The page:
|Publication number||US6510664 B2|
|Application number||US 09/881,419|
|Publication date||Jan 28, 2003|
|Filing date||Jun 14, 2001|
|Priority date||Jun 14, 2001|
|Also published as||US20020189189|
|Publication number||09881419, 881419, US 6510664 B2, US 6510664B2, US-B2-6510664, US6510664 B2, US6510664B2|
|Inventors||Stephen J. Kupczyk|
|Original Assignee||Stephen J. Kupczyk|
|Export Citation||BiBTeX, EndNote, RefMan|
|Patent Citations (14), Referenced by (34), Classifications (8), Legal Events (8)|
|External Links: USPTO, USPTO Assignment, Espacenet|
The present invention is directed to the field of roofing shingles, more particularly to a multi-layered shingle that when laid in an array of plural courses will have the appearance of a wood shingle roof.
The present invention relates to a unique shingle covering, such as for application to a roof, that includes multiple layers, such as a triple thick and double thick sections. Single ply shingles, where a conventional material be asphalt, and the like, have been a staple of the residential construction business for a number of years, where a typical roof may comprise a plywood paneled base covered by a tar paper, usually provided in a continuous roll, followed by the application of plural courses of shingles in overlapping relationship. Such a practice is quite widespread as it provides an effective water seal to the structure, and it is generally economical, i.e., an efficient roofing system. Later, other roof covering systems were developed, such as wood, and slate, which gave to the structure a new and different appearance. The development of these alternate systems spurred the roofing industry to modify the traditional roofing shingles to give them the appearance of wood shingles, and to avoid objectionable repetition patterns. U.S. Pat. No. 4,499,702 represents an attempt to improve the appearance of a shingle. Such patent is directed to a five-tab strip shingle having a base with rectangular tabs of varying widths and lengths extending from the base. When conventionally placed on a roof structure, the different courses avoid objectionable repeating patterns. U.S. Pat. No. 5,375,387 is another roofing shingle that is intended to simulate a slate roof covering by the use of plural tabs with different widths and lengths.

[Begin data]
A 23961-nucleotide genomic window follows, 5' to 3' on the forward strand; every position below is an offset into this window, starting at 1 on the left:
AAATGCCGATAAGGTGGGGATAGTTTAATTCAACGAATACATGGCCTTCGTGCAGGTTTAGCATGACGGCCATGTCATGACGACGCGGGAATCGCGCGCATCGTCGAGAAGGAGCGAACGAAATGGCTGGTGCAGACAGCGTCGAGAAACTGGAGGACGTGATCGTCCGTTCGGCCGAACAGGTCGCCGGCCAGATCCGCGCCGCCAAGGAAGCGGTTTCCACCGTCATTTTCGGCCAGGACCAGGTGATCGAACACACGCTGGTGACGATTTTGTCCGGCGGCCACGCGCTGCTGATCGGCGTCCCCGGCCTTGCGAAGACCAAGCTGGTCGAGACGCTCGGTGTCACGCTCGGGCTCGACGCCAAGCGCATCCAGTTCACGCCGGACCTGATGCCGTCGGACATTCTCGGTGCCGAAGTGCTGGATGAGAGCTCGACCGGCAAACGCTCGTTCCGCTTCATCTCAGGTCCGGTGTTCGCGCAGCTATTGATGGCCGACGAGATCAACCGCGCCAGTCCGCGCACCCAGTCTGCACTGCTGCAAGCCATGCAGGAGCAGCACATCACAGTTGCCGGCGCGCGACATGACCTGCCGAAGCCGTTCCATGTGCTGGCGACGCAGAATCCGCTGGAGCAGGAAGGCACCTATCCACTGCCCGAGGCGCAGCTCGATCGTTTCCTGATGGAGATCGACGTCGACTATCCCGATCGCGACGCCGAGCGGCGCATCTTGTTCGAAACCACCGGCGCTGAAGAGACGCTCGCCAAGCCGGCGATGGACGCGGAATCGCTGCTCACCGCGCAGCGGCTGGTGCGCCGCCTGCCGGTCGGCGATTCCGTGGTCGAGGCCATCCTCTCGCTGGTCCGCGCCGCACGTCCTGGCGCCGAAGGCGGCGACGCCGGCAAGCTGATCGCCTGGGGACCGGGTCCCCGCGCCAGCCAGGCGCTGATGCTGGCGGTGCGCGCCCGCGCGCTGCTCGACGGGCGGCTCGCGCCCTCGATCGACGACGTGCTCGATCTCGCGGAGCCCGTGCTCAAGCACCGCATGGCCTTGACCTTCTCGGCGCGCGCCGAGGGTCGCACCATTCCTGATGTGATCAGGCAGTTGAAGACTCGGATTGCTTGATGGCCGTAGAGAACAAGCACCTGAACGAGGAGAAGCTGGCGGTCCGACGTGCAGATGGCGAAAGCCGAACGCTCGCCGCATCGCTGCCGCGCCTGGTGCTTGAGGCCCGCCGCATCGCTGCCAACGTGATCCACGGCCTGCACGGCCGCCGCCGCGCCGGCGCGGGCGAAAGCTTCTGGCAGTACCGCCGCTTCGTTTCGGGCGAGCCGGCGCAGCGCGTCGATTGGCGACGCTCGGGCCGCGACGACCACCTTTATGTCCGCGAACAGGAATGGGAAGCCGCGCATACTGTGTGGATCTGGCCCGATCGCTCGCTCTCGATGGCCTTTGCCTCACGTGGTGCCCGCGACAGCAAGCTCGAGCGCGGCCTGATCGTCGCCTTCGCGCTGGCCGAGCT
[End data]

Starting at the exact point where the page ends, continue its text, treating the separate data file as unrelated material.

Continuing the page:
Recognizing the commercial need to improve the appearance of shingle like roof coverings, especially as to simulating a different kind of shingle, the prior art developed multi-layered shingles. Such prior art is reflected in the following U.S. Patents:
a) U.S. Pat. No. 3,624,975 which teaches an asphalt strip shingle intended to simulate the irregularity and attendant shadow effects or material variations in dimensions found in wood shingles. The strip shingle comprises a laminate consisting of a first or base lamina, and a second or apron overlay lamina, where the latter consists of male and female strips. The base lamina is essentially rectangular in shape, whereas the respective overlay lamina feature a base with plural, downwardly extending tabs whose side edges are combinations of perpendicular and non-perpendicular to the base. When laminated to the base lamina, certain of such tabs extend below the lower edge of the base lamina. Further, when the laminated shingle is secured in overlapping relationship, as with conventional shingles, an irregular simulated wood shingle results.
b) U.S. Pat. No. 4,233,100 is directed to a shingle making machine to form a shingle from two shingle members, where the machine takes a continuous web of shingle material and cuts the web to define a series of sets of shingle members. The shingle members comprise a base with plural tabs extending there from. The cut shingle members are then conveyed to a laminating station, where they are laminated to an underlay to form a laminated shingle.
c) U.S. Pat. No. 4,717,614 relates to a composite shingle comprising a first portion having a base with plural tabs extending there from, and a second continuous, narrowed portion secured to and underlying the respective tabs. By this arrangement, in section, the tabs are thicker than the base.
d) U.S. Pat. No. 4,869,942 teaches a three level shingle formed of bituminous coated glass mats. More precisely, the resulting shingle includes a single base layer and two levels or layers for the tabs extending from the base.